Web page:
Promoter-Level Transcriptome Identifies Stemness Associated With Relatively High Proliferation in Pancreatic Cancer Cells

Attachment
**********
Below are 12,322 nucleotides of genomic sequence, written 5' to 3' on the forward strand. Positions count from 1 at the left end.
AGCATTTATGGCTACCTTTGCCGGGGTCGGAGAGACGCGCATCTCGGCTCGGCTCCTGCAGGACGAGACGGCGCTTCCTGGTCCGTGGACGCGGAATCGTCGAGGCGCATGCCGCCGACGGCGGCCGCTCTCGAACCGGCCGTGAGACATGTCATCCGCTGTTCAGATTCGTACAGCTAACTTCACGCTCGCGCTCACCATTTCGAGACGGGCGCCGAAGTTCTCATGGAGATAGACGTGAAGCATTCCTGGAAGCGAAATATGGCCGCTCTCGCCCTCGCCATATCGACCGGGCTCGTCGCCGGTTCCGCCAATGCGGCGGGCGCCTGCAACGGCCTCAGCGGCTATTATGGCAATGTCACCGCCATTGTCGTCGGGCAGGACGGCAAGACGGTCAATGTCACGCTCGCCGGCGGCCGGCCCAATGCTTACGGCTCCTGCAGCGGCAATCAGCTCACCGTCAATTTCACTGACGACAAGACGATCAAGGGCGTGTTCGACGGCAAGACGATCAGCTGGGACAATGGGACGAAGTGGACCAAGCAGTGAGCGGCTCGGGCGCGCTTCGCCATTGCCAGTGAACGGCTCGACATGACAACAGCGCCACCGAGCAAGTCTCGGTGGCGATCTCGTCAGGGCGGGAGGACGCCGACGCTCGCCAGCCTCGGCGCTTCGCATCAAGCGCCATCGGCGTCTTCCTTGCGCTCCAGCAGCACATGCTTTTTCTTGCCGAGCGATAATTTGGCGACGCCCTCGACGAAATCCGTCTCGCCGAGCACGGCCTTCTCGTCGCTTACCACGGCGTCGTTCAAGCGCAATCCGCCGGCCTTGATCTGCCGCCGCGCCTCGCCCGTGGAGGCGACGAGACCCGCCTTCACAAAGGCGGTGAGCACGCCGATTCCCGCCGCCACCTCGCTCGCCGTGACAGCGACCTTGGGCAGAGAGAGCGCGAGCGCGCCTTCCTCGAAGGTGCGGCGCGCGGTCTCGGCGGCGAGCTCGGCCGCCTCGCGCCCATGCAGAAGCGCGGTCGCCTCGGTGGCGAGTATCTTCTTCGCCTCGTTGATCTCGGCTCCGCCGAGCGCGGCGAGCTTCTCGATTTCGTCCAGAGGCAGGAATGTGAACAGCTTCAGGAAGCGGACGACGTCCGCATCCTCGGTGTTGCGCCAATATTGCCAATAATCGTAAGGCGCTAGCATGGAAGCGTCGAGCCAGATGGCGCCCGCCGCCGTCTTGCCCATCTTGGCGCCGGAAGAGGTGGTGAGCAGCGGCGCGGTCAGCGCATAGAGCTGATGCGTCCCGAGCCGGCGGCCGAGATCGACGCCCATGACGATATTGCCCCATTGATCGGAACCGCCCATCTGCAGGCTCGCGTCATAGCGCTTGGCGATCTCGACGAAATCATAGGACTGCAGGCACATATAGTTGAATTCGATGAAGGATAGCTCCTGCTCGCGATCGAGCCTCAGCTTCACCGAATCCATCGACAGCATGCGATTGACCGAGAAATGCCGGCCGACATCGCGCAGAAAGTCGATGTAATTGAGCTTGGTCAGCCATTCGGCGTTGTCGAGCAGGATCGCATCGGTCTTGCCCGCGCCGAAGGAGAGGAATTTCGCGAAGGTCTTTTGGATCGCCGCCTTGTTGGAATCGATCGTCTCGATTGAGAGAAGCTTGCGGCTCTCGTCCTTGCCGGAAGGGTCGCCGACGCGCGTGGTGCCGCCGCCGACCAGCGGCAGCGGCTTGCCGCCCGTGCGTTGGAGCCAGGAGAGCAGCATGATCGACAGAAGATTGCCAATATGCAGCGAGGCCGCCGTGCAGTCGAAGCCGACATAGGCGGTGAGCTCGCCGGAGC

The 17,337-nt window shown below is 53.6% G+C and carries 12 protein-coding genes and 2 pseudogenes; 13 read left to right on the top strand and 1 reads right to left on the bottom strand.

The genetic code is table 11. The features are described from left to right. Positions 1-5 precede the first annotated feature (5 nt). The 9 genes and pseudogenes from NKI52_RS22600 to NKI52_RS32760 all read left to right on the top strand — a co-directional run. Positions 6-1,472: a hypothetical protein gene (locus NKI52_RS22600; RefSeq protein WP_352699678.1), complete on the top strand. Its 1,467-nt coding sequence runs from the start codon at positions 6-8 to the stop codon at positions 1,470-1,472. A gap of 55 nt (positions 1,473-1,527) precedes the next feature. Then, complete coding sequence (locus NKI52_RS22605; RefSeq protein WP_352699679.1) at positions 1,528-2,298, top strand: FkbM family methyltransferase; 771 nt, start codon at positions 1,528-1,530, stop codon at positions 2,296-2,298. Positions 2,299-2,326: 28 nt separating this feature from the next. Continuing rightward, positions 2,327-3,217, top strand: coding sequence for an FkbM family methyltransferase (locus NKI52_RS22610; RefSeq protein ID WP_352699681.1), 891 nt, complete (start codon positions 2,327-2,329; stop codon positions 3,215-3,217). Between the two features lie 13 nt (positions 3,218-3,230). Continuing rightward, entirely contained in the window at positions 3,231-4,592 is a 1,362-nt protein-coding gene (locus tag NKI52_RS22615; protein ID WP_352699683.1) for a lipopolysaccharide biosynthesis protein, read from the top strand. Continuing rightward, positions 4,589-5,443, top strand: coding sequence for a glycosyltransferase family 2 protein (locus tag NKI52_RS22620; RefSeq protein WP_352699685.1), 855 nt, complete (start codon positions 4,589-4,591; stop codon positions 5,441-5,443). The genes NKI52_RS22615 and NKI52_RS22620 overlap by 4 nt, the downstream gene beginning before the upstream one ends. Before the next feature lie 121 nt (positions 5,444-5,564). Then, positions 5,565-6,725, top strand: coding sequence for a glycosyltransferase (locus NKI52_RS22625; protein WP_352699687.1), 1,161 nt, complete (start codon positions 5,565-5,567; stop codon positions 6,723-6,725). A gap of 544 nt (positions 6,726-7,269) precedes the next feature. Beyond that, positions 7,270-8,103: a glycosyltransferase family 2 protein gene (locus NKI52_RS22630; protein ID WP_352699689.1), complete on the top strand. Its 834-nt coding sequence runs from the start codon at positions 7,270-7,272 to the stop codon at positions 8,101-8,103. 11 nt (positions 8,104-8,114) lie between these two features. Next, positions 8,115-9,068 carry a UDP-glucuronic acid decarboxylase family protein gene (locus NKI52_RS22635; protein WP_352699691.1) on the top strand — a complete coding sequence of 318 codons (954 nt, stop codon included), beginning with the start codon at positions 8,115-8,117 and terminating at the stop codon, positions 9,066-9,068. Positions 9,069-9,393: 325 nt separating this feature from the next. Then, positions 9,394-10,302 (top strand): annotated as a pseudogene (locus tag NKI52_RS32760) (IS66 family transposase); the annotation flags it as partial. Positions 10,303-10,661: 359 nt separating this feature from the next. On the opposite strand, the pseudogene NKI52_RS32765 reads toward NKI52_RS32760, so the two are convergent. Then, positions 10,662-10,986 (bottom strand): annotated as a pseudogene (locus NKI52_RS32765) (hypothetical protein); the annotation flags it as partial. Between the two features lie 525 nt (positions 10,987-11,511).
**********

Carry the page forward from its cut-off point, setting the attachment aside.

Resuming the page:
Both pancreatic intraepithelial neoplasia (PanIN), a frequent precursor of pancreatic cancer, and intraductal papillary mucinous neoplasm (IPMN), a less common precursor, undergo several phases of molecular conversions and finally develop into highly malignant solid tumors with negative effects on the quality of life. We approached this long-standing issue by examining the following PanIN/IPMN cell lines derived from mouse models of pancreatic cancer: Ptf1a-Cre; KrasG12D; p53f/+ and Ptf1a-Cre; KrasG12D; and Brg1f/f pancreatic ductal adenocarcinomas (PDAs). The mRNA from these cells was subjected to a cap analysis of gene expression (CAGE) to map the transcription starting sites and quantify the expression of promoters across the genome. Two RNA samples extracted from three individual subcutaneous tumors generated by the transplantation of PanIN or IPMN cancer cell lines were used to generate libraries and Illumina Seq, with four RNA samples in total, to depict discrete transcriptional network between IPMN and PanIN. Moreover, in IPMN cells, the transcriptome tended to be enriched for suppressive and inhibitory biological processes. In contrast, the transcriptome of PanIN cells exhibited properties of stemness. Notably, the proliferation capacity of the latter cells in culture was only minimally constrained by well-known chemotherapy drugs such as GSK690693 and gemcitabine. The various transcriptional factor network systems detected in PanIN and IPMN cells reflect the distinct molecular profiles of these cell types. Further, we hope that these findings will enhance our mechanistic understanding of the characteristic molecular alterations underlying pancreatic cancer precursors. These data may provide a promising direction for therapeutic research.



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